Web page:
Demolition work begins on five subsiding Downpatrick houses

Demolition work begins on five subsiding Downpatrick houses

11 July 2018

WORK has started to bulldoze a number of sinking homes at the Hunter’s Mill development in Downpatrick.

Internal and external cracks appeared at five properties at the development constructed on land formerly used as a football pitch. The two-storey homes at the Vianstown Road site were built over a decade ago, with subsidence issues linked to poor ground conditions in the area. 

In the wake of concerns about the buildings and residents moving out, the properties were purchased by the National House Building Council after they had been repeatedly targeted by vandals.

Neighbouring residents expressed concern about the vandal attacks and the impact the subsiding homes were having on the value of their homes.

The start of demolition work last week has been welcomed by the Stream Street Residents’ Association which has been calling for the homes to be bulldozed.

Last week, members of the community group along with Downpatrick councillor, Cadogan Enright, met with the new owner of the site, Gary Laverty, to discuss plans for its redevelopment.

Association chairman, Peter Smyth, explained it was a “long and tedious struggle” to persuade the an insurance company to consolidate the ownership of the houses affected by subsidence and to have the site placed on the market. 

“We were also delighted to get to meet the new developer to have a say in what should replace this eyesore that we have had to live with for the past 10 or more years,” he continued. “We appreciate the regular updates and copies of correspondence throughout that period and thank Cllr Enright for his help.”

The Downpatrick councillor said it was great to see the campaign for the demolition of the sinking homes finally moving toward conclusion.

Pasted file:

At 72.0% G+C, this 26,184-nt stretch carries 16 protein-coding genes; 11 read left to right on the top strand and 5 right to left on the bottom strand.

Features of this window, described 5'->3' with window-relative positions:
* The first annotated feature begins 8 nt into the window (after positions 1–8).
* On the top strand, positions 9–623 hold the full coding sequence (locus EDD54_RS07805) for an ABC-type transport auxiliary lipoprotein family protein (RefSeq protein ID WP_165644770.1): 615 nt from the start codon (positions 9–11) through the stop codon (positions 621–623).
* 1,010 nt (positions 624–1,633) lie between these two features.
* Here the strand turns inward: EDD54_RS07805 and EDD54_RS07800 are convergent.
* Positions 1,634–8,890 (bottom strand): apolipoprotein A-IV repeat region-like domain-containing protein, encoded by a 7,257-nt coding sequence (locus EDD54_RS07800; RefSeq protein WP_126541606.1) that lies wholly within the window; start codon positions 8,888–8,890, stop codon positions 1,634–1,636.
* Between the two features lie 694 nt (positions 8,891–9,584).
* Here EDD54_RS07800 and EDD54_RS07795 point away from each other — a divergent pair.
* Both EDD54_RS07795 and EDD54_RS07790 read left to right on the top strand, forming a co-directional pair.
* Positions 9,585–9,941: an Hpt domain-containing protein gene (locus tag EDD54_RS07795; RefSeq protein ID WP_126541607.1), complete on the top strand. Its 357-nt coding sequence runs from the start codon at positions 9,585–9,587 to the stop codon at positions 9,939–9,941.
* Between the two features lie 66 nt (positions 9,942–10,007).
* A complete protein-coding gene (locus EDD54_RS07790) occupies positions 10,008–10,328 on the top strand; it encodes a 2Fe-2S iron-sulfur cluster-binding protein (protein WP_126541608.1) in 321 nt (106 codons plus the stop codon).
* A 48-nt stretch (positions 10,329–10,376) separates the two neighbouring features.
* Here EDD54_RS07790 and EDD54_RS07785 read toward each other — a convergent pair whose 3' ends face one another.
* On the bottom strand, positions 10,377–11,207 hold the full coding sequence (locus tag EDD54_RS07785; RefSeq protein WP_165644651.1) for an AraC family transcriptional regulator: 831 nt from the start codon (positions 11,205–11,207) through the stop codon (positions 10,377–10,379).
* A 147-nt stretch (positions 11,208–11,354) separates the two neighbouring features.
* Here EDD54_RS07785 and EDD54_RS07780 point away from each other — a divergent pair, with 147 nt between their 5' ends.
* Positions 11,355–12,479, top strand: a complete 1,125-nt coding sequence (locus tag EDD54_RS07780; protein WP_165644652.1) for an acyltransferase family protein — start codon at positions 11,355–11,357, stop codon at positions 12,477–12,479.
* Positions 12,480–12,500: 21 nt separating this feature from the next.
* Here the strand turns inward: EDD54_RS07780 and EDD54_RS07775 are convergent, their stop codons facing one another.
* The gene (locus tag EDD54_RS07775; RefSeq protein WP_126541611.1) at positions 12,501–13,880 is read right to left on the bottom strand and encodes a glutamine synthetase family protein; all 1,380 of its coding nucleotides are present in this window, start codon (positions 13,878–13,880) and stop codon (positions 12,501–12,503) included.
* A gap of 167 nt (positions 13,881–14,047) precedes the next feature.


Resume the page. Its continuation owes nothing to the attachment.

“There are still issues to be sorted regarding NI Water adopting the sewer system for the other houses in the estate,” he explained.

“This has still not been done, despite a ministerial order from Stormont Minister Michelle McIveen to do so. Hopefully, the need for a new sewerage connection for the rebuilt houses will spur NI Water to come up with a solution that will also deal with the existing estate as well.” 

Cllr Enright said he appreciated Mr Laverty taking time to meet with local residents and homeowners to consult them on what should replace the demolished houses. 

He added: “I am reassured that he has taken the best advice available on stabilising the site and avoiding the errors in piling that beset the original build at Hunter’s Mill.”

Earlier this year, NI Water confirmed the organisation has carried out an extensive investigation into the repair of the sewers laid by the original developer within the housing development.

The company explained that due to the ground conditions within the development, the sewers have settled extensively and confirmed that to repair them would cost in the region of £400,000.

An NI Water spokeswoman said work is required to stabilise the ground, manholes and the sewer with a report carried out into the ground conditions indicating that this work cannot be undertaken until the ground within the development has fully settled. She said the indications are that this will not happen for another 10 to 15 years.

The spokeswoman said given the very poor ground conditions and the associated costs, the situation at Hunter’s Mill is being reviewed by NI Water in conjunction with the Department for Infrastructure.